Texas Department of Public Safety officials told reporters in Sutherland Springs that the shooter who killed 26 in a church on Sunday did so over a domestic violence issue. FBI officials confirmed there is no terrorism investigation underway.
Texas Department of Public Safety (DPS) Region 6 Director Freeman Martin told reporters gathered for a live-streamed press conference that Devin Patrick Kelley sent threatening text messages to his mother-in-law shortly before his attack on the First Baptist Church of Sutherland Springs. His wife’s family attended on a regular basis but were not there on this particular Sunday. An FBI official on the scene confirmed his agency is providing technical assistance for the investigation, which is being led by the Texas Rangers. He said there is no terrorism investigation underway and remains a state investigation.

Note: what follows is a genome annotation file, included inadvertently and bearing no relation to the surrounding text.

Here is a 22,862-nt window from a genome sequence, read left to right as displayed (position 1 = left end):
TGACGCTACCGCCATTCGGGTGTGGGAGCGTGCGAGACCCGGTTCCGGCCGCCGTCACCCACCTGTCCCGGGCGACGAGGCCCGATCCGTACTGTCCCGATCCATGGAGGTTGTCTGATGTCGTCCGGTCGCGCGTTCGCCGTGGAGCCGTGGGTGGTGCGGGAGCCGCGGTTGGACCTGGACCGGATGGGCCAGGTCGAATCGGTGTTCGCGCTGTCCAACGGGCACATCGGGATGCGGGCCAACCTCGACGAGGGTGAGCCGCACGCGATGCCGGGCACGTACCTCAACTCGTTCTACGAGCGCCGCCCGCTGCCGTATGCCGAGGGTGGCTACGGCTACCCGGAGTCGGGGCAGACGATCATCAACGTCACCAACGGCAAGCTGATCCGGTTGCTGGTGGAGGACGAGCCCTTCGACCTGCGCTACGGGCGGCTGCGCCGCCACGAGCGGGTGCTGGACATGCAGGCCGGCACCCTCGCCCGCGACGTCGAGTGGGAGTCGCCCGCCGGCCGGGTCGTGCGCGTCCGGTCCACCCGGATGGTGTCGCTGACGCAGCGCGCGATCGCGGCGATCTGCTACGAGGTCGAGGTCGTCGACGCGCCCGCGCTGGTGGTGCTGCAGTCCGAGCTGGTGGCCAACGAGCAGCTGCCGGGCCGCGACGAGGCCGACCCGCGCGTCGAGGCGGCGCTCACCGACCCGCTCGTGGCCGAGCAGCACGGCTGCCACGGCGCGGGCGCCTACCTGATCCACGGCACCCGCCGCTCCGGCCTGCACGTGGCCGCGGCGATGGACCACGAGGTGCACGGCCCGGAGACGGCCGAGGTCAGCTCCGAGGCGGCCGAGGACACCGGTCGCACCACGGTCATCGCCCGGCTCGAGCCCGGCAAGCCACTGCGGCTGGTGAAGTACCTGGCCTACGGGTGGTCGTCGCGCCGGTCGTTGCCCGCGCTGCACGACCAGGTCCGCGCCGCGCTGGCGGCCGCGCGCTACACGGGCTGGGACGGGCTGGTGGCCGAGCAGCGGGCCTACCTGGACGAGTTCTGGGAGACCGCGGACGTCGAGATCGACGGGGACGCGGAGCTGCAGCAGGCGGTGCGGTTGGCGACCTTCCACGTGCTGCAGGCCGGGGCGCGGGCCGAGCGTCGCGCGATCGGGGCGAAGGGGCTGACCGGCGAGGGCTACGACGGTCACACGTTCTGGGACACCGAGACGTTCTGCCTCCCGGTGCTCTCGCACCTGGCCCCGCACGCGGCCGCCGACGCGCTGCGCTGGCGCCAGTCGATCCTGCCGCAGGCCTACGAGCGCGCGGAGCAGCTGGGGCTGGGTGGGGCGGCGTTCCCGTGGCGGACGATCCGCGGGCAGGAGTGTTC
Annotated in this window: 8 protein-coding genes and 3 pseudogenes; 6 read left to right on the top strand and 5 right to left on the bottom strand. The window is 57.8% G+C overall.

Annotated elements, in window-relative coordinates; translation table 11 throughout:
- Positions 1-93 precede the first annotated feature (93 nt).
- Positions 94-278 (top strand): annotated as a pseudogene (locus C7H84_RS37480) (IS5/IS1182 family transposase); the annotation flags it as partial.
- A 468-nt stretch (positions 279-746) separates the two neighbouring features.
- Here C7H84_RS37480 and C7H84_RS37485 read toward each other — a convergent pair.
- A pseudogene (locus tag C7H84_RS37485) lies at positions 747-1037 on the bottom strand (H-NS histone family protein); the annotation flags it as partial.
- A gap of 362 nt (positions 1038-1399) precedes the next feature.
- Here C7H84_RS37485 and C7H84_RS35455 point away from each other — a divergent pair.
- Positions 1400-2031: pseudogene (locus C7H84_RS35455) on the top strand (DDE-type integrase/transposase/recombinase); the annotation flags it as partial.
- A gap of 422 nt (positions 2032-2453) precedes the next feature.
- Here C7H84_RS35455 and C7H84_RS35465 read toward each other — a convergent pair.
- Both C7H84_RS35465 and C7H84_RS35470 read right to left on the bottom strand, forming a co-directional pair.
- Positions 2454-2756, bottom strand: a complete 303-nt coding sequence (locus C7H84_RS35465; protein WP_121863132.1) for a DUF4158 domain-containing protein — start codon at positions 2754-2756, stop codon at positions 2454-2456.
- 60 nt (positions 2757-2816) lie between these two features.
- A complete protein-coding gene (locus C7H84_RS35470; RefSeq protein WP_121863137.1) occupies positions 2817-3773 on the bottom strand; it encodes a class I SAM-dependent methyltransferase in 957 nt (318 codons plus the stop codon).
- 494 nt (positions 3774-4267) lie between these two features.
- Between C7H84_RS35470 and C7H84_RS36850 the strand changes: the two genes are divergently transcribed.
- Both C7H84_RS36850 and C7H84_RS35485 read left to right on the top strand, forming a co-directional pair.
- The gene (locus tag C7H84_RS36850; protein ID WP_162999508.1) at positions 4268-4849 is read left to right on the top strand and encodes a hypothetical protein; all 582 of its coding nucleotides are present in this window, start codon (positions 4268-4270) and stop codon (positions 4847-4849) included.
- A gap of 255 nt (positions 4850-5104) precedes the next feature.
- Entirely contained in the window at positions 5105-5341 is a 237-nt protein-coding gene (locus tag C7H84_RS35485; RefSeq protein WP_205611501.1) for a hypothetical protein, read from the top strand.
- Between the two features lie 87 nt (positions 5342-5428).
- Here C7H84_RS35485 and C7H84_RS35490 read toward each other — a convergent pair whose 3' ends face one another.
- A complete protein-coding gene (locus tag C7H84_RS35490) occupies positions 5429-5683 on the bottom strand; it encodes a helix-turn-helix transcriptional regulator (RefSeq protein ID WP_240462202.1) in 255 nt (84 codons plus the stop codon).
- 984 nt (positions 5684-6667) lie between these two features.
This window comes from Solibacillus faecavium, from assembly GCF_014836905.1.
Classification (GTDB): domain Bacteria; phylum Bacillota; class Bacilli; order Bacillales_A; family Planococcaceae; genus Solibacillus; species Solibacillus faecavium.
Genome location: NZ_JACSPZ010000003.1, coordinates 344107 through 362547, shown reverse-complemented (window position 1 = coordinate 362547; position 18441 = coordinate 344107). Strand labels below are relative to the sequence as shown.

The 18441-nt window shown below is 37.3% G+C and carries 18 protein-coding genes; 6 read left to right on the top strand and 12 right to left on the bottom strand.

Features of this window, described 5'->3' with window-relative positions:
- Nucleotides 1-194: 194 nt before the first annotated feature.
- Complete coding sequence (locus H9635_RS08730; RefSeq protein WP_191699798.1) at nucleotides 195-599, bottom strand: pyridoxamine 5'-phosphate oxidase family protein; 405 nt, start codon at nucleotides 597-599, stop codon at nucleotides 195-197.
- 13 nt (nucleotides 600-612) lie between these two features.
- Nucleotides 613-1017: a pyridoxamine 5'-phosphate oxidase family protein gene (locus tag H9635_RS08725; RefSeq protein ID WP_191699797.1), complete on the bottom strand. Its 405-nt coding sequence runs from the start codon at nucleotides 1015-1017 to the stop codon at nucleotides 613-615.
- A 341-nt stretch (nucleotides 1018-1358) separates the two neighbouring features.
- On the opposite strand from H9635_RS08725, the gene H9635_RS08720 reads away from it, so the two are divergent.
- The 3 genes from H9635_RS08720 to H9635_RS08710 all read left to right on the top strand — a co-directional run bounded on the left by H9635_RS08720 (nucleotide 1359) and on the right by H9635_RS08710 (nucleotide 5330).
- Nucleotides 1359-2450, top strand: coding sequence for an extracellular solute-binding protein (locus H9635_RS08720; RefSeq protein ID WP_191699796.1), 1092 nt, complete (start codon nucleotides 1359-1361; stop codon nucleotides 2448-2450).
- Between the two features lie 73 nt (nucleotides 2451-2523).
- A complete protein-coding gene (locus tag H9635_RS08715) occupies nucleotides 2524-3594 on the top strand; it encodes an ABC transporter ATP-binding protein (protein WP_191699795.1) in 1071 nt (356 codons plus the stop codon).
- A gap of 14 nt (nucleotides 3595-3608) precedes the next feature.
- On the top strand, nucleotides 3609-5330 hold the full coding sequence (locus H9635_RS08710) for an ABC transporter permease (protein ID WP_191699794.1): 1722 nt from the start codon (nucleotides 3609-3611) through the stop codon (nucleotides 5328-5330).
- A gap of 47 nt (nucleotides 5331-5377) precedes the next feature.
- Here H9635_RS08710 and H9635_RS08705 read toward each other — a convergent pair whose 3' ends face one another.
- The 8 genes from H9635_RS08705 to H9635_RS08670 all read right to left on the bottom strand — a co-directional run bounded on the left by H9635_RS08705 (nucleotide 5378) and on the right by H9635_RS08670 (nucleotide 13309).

Martin told the reporters there is a video from inside the church that captured the attack. He said the video shows Kelley freely moving about the inside of the church. He would not comment further on the video.
Martin also confirmed the shooter did not have a Texas License to Carry a handgun. Kelley did have an unarmed private security guard license.
An official with the Bureau of Alcohol, Tobacco, Firearms, and Explosives (ATF) told reporters that Kelley legally purchased four firearms over the past four years–one each year. In addition to the Ruger .556 AR-15 rifle, the shooter had a Glock 9mm pistol and a Ruger .22. The agent did not specify what the fourth firearm was. It was also apparently not at the scene of the shooting or the car crash where Kelley died from a self-inflicted gunshot wound.
Martin later re-emphasized that the shooting was a domestic violence situation. He said there was no political or religious connection.